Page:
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Is Gatorade Acidic?

Lisa Price
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by Lisa Price

You’ve probably had Gatorade before, but have you ever wondered how acidic it is? This beverage contains a lot of sugar and has a pH of roughly 3, so it’s pretty acidic.

Gatorade is the official sports drink of all the major sports leagues — the NBA, NFL, MLB, NHL, and NASCAR. It’s a symbol of victory cherished by many major athletes.

Thanks to this, what began as a drink for a single college football team, “The Florida Gators,” is now available worldwide. But do its health benefits outweigh the drink’s high acidity? Let’s look into this.


Gatorade Nutritional Value

Gatorade has different flavors and colors, but its nutritional profile is mostly the same for all. The brand’s website states that a 20-ounce bottle contains:

Fat0 g
Sodium270 mg
Carbohydrates36 g
Fiber0 g
Sugars34 g
Protein0 g
Potassium75 g

Gatorade Ingredients

Gatorade offers a wide range of beverage options with varying levels of sweetness, color, and taste, yet the ingredients are more or less the same.

Here is a list of the essential components in a standard bottle:

WaterFor hydration
SugarFor energy
DextroseType of sugar used also for energy
Citric acidFor flavor
SaltFor electrolyte replenishment
Sodium citrateFor flavor
Monopotassium phosphateFor a boost in potassium levels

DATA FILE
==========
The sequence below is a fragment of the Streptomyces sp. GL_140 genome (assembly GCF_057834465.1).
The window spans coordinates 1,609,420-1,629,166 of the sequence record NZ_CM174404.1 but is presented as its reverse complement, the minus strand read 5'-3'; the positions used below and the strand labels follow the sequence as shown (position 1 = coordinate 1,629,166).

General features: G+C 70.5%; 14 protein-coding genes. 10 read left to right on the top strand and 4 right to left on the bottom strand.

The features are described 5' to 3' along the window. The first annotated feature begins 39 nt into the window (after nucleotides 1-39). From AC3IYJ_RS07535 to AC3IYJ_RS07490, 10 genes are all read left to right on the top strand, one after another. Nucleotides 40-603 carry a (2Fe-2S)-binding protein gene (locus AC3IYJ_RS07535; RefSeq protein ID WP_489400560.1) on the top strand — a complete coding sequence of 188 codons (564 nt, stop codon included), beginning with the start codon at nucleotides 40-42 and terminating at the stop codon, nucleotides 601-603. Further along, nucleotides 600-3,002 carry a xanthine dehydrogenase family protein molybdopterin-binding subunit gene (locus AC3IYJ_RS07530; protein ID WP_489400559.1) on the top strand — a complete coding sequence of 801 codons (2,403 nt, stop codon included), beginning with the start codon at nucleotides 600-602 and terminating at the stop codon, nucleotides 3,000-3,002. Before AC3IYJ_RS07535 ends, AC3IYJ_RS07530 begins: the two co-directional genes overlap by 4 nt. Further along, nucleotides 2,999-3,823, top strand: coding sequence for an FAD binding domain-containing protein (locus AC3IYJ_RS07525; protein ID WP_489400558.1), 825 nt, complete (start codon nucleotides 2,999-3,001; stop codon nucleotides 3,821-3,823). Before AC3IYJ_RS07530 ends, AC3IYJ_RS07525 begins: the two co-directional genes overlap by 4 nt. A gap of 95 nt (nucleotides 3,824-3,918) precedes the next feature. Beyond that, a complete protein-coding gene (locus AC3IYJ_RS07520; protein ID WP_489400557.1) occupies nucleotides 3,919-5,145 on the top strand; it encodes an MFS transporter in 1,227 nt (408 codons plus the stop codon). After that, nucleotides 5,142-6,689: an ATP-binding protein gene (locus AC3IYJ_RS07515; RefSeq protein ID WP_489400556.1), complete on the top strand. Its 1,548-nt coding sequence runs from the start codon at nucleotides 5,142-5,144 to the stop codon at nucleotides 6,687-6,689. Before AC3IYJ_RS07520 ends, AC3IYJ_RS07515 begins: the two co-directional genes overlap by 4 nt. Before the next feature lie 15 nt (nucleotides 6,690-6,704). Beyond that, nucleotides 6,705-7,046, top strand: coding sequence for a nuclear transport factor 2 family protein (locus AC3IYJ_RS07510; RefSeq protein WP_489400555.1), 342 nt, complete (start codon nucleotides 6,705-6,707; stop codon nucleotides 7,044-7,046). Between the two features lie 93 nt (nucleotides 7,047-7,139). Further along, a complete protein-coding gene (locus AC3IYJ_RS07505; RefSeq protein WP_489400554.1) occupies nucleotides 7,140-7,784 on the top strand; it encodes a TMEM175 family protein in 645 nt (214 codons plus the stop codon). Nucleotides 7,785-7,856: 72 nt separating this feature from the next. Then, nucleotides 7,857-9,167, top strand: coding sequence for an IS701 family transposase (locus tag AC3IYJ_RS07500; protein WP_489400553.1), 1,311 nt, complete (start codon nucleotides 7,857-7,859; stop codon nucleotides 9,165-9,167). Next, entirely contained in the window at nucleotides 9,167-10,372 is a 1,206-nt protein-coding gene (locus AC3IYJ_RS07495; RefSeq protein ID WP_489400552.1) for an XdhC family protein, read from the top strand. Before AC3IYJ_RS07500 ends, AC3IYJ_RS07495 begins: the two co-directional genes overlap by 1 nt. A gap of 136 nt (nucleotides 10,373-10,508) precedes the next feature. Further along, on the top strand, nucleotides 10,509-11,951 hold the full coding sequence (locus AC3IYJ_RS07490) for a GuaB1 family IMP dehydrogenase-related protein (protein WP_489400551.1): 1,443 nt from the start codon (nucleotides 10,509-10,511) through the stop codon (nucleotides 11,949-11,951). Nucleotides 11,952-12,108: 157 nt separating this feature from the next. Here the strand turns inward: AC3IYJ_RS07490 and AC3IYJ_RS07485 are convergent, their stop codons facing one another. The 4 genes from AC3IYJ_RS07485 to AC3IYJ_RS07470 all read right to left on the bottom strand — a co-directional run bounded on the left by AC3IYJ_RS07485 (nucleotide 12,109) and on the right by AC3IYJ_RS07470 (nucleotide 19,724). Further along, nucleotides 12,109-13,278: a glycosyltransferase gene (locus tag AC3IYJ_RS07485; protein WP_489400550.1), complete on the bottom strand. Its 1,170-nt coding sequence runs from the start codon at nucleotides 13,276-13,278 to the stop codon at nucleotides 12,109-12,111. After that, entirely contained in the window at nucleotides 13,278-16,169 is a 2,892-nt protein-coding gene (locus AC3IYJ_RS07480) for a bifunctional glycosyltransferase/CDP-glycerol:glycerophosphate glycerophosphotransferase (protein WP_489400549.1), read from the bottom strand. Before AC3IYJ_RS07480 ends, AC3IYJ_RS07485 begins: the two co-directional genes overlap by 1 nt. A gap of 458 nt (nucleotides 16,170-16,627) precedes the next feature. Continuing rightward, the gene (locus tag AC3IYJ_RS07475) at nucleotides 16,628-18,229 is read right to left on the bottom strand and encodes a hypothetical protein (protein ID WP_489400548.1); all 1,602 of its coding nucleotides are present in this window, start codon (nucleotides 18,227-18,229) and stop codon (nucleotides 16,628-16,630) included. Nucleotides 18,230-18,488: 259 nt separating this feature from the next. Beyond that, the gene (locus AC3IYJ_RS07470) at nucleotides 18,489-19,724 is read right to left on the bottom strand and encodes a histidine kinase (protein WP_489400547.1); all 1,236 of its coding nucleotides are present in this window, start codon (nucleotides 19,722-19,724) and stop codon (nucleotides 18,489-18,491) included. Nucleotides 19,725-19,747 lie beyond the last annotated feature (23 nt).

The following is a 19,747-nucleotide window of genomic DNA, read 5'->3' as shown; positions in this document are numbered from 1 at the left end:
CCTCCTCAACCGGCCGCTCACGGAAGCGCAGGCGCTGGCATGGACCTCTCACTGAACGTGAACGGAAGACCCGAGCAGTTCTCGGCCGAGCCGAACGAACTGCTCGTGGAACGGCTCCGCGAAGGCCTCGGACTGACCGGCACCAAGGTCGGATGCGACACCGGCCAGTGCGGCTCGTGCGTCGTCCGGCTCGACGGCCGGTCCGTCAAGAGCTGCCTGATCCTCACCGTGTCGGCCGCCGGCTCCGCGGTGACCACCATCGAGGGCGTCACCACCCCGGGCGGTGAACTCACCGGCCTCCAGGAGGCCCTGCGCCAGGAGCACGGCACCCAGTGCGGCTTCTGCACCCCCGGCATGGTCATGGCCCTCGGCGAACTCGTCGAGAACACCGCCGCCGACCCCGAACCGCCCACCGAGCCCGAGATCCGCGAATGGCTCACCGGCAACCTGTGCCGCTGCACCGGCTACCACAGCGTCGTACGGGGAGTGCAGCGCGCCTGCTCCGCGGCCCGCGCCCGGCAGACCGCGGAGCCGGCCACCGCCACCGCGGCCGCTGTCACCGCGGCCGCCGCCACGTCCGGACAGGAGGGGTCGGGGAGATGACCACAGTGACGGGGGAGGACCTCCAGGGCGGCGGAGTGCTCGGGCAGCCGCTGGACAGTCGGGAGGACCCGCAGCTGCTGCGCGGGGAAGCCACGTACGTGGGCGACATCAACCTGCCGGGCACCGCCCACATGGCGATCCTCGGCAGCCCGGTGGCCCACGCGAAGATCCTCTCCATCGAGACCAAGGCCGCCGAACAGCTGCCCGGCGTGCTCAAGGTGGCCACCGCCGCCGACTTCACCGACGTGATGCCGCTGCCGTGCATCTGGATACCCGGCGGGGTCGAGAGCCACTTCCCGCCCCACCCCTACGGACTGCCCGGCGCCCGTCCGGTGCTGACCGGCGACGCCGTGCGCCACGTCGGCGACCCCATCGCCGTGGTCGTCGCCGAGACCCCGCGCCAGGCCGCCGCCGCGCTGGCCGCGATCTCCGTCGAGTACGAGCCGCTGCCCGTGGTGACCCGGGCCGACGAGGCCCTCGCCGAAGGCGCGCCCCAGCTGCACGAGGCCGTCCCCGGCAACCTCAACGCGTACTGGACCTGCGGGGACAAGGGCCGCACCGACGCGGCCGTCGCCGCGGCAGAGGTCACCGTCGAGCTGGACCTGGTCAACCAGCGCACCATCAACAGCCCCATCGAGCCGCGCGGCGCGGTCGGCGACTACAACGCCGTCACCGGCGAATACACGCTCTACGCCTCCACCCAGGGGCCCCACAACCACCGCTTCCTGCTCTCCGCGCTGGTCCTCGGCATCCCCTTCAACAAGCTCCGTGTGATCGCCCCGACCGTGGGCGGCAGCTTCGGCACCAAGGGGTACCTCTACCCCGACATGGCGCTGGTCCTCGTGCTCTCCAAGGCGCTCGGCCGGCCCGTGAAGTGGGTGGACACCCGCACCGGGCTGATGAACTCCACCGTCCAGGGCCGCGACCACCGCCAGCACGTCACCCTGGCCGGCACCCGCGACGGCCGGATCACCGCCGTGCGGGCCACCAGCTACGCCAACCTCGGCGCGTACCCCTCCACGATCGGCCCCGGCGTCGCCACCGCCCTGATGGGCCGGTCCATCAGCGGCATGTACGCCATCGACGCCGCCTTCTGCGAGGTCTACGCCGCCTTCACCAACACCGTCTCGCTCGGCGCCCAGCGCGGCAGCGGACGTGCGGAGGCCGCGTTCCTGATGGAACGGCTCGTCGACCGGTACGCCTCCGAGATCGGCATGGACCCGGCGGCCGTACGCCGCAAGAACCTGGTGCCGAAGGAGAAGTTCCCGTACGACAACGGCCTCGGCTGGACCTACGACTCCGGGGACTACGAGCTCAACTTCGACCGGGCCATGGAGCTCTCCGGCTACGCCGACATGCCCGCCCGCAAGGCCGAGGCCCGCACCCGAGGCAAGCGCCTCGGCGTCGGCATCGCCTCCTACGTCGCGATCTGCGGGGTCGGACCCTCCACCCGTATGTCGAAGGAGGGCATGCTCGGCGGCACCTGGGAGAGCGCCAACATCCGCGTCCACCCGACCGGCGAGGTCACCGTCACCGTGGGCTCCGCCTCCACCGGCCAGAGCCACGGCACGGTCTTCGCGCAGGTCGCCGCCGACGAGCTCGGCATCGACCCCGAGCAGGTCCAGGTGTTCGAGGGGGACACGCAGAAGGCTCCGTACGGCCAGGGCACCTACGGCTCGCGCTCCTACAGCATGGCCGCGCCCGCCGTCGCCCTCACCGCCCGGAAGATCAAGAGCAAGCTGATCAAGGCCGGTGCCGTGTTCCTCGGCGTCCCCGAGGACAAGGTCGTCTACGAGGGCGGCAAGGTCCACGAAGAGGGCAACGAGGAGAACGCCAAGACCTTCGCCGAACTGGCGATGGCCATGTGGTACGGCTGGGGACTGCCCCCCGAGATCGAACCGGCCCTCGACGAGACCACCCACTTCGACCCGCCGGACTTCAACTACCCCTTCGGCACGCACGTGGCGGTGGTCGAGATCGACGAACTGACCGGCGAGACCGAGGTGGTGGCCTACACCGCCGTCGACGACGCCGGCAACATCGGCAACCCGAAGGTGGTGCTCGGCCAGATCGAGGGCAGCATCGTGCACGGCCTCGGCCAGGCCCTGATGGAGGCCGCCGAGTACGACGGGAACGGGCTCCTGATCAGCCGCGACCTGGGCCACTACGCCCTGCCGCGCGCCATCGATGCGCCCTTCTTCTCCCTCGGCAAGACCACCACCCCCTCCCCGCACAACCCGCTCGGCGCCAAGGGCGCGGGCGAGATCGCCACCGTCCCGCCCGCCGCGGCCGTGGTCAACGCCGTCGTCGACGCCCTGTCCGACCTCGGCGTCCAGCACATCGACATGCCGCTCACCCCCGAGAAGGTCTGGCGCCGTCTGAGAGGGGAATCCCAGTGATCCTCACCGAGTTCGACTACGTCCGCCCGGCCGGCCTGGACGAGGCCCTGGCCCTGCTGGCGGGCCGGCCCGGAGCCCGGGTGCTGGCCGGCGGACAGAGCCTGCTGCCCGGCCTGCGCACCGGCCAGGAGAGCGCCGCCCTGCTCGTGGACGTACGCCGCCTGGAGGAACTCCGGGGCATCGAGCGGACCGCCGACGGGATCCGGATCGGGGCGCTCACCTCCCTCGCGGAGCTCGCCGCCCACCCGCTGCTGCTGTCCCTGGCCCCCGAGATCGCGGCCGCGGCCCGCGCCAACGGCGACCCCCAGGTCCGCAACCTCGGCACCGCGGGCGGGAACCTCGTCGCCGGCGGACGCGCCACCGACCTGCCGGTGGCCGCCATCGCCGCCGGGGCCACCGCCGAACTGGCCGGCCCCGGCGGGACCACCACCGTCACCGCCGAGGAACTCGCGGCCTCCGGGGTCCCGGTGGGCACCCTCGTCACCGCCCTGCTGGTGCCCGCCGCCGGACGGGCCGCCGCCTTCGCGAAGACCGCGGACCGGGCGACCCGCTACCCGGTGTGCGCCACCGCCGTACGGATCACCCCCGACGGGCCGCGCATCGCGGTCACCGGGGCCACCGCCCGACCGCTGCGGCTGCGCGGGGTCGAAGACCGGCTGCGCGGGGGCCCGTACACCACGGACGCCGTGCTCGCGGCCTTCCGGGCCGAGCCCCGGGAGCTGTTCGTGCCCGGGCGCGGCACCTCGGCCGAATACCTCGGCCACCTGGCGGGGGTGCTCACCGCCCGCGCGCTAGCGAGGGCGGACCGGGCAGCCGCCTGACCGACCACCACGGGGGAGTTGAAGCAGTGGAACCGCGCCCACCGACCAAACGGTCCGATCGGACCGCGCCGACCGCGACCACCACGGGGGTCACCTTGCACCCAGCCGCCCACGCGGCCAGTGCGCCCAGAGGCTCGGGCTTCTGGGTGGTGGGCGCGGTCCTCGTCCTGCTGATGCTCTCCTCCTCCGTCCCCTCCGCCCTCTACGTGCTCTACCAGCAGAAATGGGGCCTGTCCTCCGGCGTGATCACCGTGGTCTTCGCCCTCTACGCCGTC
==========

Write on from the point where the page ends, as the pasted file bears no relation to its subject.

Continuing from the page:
Modified food starchStabilizing agent
Natural flavorFor flavor
Food dyeFor color
Glycerol ester of rosinStabilizing agent
Caramel colorFor color

Gatorade also makes organic drinks that contain:

WaterFor hydration
Cane sugarFor energy
Citric acidFor flavor
Natural flavorFor flavor
Sea saltFor electrolyte replenishment
Sodium citrateFor flavor
Monopotassium phosphateFor a boost in potassium levels

What Makes Gatorade Acidic?

Gatorade has a pH level of around 3, which means this sports beverage is almost as acidic as Coca-Cola (pH of 2.37). How so?

Well, for starters, it’s high in sugar — the leading triggering heartburn agent. Each 20 oz bottle of Gatorade contains 34 grams of sugar. This is higher than the recommended total daily allowance of 32 grams.

Additionally, Gatorade contains citric acid, which stimulates excess stomach acid production. It may trigger stomach problems like heartburn and acid reflux if taken in vast quantities, not to mention that sports beverages can wear down tooth enamel, rendering teeth fragile and prone to decay.

So, Gatorade is acidic for both your stomach and teeth.

pH Levels of Different Gatorade Sports Drinks

All Gatorade drinks are highly acidic; however, their pH levels vary slightly from one drink to another. Let’s look at the most popular types and their pH levels.

Type of Gatorade Sports DrinkpH level
Frost Riptide Rush2.99
Rain Line3.19
Rain Strawberry Kiwi3.17
Blueberry Pomegranate3.21
Fierce Grape3.05
Fierce Melon3.05
Fruit Punch3.01
Lemon Lime2.97
Rain Berry3.17

Can Gatorade Cause Acid Reflux and GERD?

Gatorade contains sugar and citric acid, both of which can induce acid reflux.

Acid reflux can leave you with a sour or bitter taste in your mouth and burning discomfort in your chest. When stomach acid and other substances go up the esophagus and irritate the tissues, they cause heartburn — a burning sensation.